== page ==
The Consequences of Neglecting Electrical Enclosure Temperature Control
Electrical equipment manufacturers generally recommend enclosure temperatures be kept below 95ºF (35ºC). Active cooling maintains the electrical components at constant operating temperature, providing a longer and more reliable life span. A crucial first step in determining whether a temperature controlled electrical enclosure is necessary for your industrial application is calculating the heat load.
Besides thermal, other environmental requirements such as moisture and dust must also be considered.
The cost of installing a reliable enclosure cooling system can be far less than the cost of future equipment failure. For this reason it’s best to plan electrical enclosure temperature control during the initial design phase and prior to installation.
The Consequences of Using Natural Ventilation to Cool Electrical Enclosures
To repair or replace electrical equipment can get expensive. However, parts and labor alone are not even the biggest expense once electrical equipment has already failed. Relying solely on natural ventilation can lead to serious problems:
- Plant shut-down – Equipment failure during a manufacturing run can lead to drops in production and inventory levels. Employees are also affected by down-time while equipment is under repair.
- Customer inconvenience – When production orders cannot be fulfilled due to electrical failures, your customers are inconvenienced. This will have a negative impact on your company if your customers look to your competitors to have their demands met.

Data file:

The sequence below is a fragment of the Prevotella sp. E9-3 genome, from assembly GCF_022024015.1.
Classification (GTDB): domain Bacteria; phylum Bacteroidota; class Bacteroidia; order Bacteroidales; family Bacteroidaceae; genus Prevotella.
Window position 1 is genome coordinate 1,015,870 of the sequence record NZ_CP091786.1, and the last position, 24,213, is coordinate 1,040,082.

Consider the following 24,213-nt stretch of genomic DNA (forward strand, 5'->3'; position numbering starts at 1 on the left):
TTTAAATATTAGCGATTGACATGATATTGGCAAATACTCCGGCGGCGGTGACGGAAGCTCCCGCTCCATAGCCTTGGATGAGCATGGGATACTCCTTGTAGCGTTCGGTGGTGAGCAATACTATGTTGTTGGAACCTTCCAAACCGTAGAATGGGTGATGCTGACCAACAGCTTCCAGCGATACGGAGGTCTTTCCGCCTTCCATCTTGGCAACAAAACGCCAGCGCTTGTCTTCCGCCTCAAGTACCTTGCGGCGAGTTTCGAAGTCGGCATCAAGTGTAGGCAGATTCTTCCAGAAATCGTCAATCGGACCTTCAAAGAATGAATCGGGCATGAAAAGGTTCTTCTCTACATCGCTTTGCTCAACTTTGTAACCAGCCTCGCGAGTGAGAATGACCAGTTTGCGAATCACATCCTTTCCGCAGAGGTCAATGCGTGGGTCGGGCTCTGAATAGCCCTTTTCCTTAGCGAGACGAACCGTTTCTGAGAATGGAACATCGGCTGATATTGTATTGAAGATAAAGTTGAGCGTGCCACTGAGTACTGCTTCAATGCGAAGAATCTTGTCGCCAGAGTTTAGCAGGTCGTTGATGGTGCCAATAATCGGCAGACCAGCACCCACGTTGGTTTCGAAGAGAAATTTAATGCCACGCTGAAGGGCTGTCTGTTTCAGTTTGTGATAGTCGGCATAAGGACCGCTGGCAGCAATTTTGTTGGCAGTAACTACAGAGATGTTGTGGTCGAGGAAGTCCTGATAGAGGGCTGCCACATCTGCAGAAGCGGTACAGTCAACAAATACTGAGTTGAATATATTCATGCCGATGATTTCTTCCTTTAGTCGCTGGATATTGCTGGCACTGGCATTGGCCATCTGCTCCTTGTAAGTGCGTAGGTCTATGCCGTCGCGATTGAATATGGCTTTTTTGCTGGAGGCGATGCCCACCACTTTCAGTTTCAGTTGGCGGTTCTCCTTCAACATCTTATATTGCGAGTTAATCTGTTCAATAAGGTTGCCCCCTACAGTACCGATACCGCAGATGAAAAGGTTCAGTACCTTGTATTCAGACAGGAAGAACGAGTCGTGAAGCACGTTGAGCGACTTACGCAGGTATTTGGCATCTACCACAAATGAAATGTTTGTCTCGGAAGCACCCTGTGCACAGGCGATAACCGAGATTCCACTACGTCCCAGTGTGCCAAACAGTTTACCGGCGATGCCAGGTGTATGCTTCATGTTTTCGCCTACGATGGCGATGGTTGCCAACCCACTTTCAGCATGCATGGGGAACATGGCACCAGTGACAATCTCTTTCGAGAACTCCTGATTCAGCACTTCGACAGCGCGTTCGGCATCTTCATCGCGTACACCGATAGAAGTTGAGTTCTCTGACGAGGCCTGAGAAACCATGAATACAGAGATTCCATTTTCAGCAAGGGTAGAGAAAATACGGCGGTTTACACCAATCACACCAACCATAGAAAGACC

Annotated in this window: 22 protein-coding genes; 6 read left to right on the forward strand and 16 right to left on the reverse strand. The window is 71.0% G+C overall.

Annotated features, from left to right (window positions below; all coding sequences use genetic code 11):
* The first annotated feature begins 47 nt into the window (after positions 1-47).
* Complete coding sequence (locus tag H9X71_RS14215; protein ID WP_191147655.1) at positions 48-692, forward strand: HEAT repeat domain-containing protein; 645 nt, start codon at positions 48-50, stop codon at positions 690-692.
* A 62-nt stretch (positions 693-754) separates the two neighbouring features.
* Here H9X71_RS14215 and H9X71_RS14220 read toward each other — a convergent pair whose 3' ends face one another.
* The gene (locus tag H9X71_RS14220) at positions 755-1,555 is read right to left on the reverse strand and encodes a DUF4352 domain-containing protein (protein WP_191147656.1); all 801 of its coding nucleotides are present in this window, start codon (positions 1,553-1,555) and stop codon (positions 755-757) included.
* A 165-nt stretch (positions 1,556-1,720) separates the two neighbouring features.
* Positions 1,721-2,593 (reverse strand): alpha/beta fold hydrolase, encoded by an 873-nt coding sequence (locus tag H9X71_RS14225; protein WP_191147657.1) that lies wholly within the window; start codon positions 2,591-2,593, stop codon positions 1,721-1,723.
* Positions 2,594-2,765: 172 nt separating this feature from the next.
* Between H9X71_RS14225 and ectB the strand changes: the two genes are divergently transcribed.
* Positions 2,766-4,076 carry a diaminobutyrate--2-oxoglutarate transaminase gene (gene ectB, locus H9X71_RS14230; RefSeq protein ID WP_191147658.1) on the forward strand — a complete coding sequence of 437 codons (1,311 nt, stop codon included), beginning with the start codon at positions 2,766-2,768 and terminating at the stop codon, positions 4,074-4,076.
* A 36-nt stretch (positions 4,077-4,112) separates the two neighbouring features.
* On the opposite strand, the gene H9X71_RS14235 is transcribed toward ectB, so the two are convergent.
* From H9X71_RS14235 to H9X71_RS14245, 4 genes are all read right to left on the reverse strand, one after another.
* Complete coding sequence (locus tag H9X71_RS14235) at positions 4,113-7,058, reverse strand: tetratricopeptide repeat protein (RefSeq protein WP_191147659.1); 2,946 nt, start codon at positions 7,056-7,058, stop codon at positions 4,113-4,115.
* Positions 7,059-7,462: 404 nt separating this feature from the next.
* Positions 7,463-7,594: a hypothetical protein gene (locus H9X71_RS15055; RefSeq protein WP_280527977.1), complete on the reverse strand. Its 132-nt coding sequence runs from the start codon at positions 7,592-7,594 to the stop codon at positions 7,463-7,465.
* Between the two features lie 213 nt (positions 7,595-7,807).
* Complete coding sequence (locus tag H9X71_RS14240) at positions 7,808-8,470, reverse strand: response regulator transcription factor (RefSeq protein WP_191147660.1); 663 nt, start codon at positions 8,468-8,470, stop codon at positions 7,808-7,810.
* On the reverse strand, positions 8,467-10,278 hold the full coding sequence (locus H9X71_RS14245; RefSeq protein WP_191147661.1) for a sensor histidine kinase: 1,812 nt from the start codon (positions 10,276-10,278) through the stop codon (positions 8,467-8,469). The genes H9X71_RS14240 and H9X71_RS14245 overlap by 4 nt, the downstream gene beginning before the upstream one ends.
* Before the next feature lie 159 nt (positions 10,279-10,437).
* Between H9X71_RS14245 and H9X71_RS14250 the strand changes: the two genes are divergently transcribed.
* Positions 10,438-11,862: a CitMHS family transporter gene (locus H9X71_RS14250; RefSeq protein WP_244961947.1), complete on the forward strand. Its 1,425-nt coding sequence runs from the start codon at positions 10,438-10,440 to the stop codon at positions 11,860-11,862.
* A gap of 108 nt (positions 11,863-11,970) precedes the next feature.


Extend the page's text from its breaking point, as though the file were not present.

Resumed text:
- Safety Hazard – Excess heat could lead to fires in un-cooled electrical enclosures causing damage to other components in the enclosure and surrounding equipment.
- Higher maintenance costs – Excess heat in enclosures makes components work harder, shortening their lifetime and leading to premature failure. Replacing electrical components more frequently than normal will increase maintenance costs and downtime.
Investing in a quality enclosure cooling system for your electrical equipment from the start can help prevent these consequences. Proper cooling keeps components operating efficiently, reducing the risk of equipment failure and other associated costs.
Consider the potential savings you will experience by ensuring that your electrical components are properly cooled and continuously protected. Electrical devices such as variable speed drives have lower maximum operating temperatures than traditional electro-mechanical components and are often limited to 105°F (40°C). Yet summer temperatures can often reach 120°F (48°C) in many regions across the U.S.
Choosing an Enclosure and Cooling System for Your Application
Neglecting electrical enclosure temperature control isn’t worth the risk.
Circumstances surrounding each installation are very unique and several factors should be considered when choosing a method of enclosure cooling. Using fan-assisted ventilation to control enclosure temperature may be sufficient if a sealed enclosure is not required and the ambient temperature is lower than the desired enclosure air temperature. However, if a sealed enclosure is needed, an air to air heat exchanger may be the solution. For demanding situations with both higher ambient temperature and heat load, a closed loop air conditioner would be a better option.
It’s important to plan a cooling system that provides the longest life possible for your electrical components, saving you money in the long run. Carefully consider your options during the selection process to ensure you make a wise investment.